This review will contain some spoilers, but I’d venture to say the ones who wanted to see IT have already seen it and the ones who didn’t really don’t care, but for the ones who will wait until it comes out on DVD/Blu-ray this is for you.

THIS WILL CONTAIN SOME SPOILERS BECAUSE I’M DISCUSSING THE MOVIE LIKE NO ONE’S BUSINESS OR PUT IN ANOTHER WAY I’M POPPING ALL THE RED BALLOONS!!!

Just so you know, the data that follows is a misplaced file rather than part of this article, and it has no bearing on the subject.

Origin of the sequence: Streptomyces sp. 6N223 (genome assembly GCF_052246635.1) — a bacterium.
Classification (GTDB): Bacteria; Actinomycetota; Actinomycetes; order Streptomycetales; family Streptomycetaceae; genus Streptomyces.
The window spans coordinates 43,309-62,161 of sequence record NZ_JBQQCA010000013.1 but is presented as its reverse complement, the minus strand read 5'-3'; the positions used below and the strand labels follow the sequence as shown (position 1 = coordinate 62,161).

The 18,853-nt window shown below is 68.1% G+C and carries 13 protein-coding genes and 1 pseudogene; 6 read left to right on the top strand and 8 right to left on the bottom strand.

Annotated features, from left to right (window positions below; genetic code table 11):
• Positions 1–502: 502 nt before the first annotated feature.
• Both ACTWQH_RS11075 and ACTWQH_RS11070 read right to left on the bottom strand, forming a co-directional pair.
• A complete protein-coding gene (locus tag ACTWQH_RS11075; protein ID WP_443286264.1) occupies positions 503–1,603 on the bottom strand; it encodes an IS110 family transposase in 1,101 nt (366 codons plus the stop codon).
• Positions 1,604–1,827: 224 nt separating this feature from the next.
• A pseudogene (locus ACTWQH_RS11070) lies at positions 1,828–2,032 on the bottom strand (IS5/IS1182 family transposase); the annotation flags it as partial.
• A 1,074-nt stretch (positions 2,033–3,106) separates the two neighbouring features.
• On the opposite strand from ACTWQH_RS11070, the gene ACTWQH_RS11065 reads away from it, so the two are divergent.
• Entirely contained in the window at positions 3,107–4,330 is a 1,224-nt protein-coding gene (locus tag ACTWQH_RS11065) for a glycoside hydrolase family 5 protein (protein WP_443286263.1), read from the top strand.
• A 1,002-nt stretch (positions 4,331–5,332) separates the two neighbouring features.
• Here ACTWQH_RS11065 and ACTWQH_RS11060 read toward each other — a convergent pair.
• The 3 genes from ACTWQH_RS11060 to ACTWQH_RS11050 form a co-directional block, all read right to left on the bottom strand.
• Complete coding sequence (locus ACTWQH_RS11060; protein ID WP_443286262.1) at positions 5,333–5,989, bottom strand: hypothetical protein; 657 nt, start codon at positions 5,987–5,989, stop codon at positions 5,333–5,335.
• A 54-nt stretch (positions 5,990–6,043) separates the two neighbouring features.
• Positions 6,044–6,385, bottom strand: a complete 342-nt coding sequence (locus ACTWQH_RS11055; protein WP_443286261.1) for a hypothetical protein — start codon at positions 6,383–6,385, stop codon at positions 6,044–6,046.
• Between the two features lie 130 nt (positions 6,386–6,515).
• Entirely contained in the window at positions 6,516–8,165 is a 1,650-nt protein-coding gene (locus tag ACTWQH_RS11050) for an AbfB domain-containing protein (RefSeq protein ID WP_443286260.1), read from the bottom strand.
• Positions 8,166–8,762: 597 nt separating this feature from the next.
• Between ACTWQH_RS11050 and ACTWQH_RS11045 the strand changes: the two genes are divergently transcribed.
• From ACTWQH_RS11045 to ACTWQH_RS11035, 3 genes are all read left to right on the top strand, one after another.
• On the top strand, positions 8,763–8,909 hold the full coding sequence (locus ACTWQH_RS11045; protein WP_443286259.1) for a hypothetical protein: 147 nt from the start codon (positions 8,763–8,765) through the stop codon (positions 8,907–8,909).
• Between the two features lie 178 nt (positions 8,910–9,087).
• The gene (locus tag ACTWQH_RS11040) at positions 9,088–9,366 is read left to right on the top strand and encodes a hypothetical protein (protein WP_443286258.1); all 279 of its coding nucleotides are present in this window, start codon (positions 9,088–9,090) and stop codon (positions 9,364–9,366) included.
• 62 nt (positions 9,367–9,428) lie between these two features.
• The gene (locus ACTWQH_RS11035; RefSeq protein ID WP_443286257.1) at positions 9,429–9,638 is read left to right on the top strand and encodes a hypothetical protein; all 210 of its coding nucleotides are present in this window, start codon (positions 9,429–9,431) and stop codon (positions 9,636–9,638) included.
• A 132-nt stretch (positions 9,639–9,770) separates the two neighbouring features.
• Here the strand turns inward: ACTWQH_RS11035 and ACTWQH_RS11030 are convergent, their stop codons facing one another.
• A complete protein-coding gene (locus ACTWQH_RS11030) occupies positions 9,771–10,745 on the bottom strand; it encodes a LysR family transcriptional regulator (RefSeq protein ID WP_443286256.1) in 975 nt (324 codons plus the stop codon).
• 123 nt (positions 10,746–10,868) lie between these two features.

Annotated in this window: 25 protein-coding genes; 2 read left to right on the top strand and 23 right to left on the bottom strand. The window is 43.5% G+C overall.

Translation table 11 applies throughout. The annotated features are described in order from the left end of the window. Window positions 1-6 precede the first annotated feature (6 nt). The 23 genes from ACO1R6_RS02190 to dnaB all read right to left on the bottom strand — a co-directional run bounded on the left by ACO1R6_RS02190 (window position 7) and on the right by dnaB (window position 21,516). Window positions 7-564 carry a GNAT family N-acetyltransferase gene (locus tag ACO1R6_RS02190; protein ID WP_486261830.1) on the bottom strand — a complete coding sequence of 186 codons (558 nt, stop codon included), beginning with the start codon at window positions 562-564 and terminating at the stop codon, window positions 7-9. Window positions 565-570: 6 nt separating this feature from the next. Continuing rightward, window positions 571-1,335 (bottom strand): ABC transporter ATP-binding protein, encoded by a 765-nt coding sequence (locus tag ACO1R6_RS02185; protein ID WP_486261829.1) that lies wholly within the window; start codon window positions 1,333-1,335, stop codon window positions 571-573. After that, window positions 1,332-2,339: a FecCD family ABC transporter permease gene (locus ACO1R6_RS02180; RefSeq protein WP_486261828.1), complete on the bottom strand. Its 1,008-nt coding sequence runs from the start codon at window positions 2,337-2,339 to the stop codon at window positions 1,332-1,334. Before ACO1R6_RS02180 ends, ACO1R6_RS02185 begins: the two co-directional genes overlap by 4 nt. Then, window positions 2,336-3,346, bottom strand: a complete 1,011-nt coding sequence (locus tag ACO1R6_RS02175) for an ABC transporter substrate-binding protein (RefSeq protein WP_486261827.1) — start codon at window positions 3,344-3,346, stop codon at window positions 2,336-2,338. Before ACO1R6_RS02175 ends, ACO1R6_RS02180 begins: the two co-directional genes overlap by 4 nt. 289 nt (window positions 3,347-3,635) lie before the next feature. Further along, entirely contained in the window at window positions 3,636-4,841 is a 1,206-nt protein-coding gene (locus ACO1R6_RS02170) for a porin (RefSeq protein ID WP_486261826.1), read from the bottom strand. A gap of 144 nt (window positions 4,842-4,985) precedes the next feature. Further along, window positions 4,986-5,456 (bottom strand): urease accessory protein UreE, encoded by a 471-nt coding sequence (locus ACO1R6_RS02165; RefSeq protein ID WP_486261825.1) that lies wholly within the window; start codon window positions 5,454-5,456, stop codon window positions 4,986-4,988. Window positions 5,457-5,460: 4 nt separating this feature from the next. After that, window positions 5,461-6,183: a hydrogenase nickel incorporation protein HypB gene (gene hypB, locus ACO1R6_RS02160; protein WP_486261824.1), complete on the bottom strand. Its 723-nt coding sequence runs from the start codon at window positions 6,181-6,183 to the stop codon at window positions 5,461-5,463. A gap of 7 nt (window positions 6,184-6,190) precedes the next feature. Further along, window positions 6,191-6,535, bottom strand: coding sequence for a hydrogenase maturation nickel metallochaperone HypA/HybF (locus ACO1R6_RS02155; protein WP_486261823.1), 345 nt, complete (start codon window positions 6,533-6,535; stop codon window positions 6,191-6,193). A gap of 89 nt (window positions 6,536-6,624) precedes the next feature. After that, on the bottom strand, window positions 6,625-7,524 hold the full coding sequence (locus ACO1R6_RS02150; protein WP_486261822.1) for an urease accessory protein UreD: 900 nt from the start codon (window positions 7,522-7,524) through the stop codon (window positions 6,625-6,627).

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But not quite yet. I need to get a few observations out relating to the movie and other audience members. First things first. I realize Bill Skarsgård is not Tim Curry, but this did not detract in his performance playing Pennywise. It is incredibly hard to fill someone’s clown shoes especially the likes of Tim Curry. I noticed the shout out to Curry during the scene when Richie Tozier, played by the child actor from Stranger Things, was in that room full of clowns. I stand by my conviction. No one will beat Tim Curry as Pennywise the Clown. NO ONE. Did anyone see him as the serial killer on Criminal Minds? Yeah, watch it. I wouldn’t have minded seeing Ryan Gosling as Pennywise though. Food for thought. Second things second. Because I read the book although I don’t remember it word for word because it was so long ago, but I do remember more the TV mini-series, I did some comparisons while watching the movie. Third things third. A handful of teenagers had no idea the story continued after the supposed defeat of Pennywise in the Derry sewer pipes.  The groans alone was evidence enough.  IT has to come back to terrorize them as adults. It’s only logical. It also reminds me to maybe wait to see the Chapter 2 after opening weekend. I’m not sure I can sit though a movie being so crowded again. Fourth things fourth. I never once jumped or screamed during the movie although I did laugh once or twice, but for all the right reasons. Richie Tozier could have used a nice cleansing of his mouth, but again 1980s were the 1980s. I’m curious what will transpire in the next chapter beyond the obvious.